There’s something very strange about the story. In Christian theology “the fall” is not sexual sin. It’s eating from a tree it feels like we ought to eat from. Don’t we need the knowledge of good & evil to be good people? So “the fall” is not sexual sin or any other particular sin. It is religious sin.

This is subtle, not obvious. Like the human psyche is. It’s mysterious. But it’s real. If you try to work it out conceptually-abstractly it will defy you. But go at it like this, from the feeling end…

If you feel (not think, but feel) that it’s your job to figure out what’s good and what’s evil in order to be safe and secure…and if in your most emotionally honest moment you can admit that you feel alone in doing that job (so it’s an anxious experience for you) then you are tapping into what it means to eat this forbidden fruit.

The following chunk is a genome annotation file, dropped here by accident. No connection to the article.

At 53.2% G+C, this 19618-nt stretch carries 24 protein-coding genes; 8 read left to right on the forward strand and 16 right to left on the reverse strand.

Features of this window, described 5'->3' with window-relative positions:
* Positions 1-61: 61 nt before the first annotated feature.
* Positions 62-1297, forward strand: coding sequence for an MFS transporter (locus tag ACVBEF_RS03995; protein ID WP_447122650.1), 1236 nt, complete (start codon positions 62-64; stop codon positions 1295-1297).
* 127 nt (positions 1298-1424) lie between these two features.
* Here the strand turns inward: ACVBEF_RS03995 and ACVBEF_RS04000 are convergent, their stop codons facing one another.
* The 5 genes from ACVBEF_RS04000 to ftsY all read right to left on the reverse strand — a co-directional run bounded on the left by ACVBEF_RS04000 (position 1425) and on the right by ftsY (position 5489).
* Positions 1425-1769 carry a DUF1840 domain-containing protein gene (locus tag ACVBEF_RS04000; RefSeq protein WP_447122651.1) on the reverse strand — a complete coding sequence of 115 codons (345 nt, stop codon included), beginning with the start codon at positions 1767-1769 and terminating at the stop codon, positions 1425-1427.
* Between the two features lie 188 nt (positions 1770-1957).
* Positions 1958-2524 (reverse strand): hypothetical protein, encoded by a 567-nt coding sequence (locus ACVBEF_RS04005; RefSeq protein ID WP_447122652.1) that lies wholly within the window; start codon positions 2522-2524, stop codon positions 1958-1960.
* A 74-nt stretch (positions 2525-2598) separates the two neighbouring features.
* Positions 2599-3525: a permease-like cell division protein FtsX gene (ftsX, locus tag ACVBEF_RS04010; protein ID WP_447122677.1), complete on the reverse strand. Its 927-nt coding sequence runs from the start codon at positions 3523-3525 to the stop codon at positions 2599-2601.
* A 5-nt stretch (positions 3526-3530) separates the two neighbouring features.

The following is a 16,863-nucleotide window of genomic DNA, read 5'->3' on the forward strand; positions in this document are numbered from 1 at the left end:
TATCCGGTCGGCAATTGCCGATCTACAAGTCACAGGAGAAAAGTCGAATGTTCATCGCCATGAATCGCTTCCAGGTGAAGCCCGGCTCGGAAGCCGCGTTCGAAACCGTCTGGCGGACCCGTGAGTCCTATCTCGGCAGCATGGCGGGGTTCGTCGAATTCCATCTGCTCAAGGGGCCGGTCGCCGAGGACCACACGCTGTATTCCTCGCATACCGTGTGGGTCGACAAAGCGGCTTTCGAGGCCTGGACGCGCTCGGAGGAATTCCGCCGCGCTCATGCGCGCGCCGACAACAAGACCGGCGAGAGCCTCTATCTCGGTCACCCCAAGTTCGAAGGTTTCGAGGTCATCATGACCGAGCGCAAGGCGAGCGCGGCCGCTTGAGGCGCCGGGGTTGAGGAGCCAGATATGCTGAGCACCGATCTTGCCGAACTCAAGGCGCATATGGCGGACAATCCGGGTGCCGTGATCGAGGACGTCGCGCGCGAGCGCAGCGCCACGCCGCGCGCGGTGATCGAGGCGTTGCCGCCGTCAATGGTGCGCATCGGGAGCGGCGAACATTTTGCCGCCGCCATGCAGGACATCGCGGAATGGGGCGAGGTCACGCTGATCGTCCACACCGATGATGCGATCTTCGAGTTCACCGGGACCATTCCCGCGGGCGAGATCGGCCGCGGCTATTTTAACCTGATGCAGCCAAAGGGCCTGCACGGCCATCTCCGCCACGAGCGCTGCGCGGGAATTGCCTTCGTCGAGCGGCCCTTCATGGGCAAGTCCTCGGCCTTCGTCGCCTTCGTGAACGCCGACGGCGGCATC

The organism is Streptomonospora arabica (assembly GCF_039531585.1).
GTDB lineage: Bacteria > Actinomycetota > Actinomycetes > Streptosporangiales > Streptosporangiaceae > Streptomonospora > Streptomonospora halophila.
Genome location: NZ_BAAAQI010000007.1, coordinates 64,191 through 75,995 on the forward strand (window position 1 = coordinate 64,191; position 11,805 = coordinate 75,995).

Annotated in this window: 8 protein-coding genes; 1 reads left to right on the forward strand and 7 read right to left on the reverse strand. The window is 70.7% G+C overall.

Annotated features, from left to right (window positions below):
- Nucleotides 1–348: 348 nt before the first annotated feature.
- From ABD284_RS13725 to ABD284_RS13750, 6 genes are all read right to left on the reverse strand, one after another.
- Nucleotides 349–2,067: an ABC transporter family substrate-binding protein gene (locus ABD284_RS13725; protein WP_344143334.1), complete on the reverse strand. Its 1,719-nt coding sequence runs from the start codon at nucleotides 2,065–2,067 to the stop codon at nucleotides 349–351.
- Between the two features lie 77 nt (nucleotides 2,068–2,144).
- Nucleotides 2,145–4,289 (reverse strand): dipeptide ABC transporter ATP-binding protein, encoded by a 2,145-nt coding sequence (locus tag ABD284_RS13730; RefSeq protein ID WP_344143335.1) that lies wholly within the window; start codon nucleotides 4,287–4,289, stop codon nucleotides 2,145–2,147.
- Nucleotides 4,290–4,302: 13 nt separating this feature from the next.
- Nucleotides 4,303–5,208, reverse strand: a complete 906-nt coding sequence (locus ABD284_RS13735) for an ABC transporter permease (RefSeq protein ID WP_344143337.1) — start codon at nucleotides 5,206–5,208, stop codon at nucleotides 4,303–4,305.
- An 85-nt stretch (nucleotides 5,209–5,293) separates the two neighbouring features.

Adam and Eve in the garden were brand new humans. Didn’t know the ropes. They were like children, vulnerable. Their vulnerability is signified by nakedness. But they were fine being vulnerable—like any naked 2 toddler running around in glee---because God was near to look after them, to guide them. But then that serpent sowed doubt about the goodness of Lord YHWH’s instructions. “Hey, you need that fruit! Eat it so you can be wise and grown up like God!” And they thought, “Yeah, maybe we do need that.” And they took it, despite the warning that God had given them.


Perfectionism has its root in the twisted religious idea that it’s our job (rather than God’s) to confer moral approval or condemnation on each other (and ourselves, for that matter).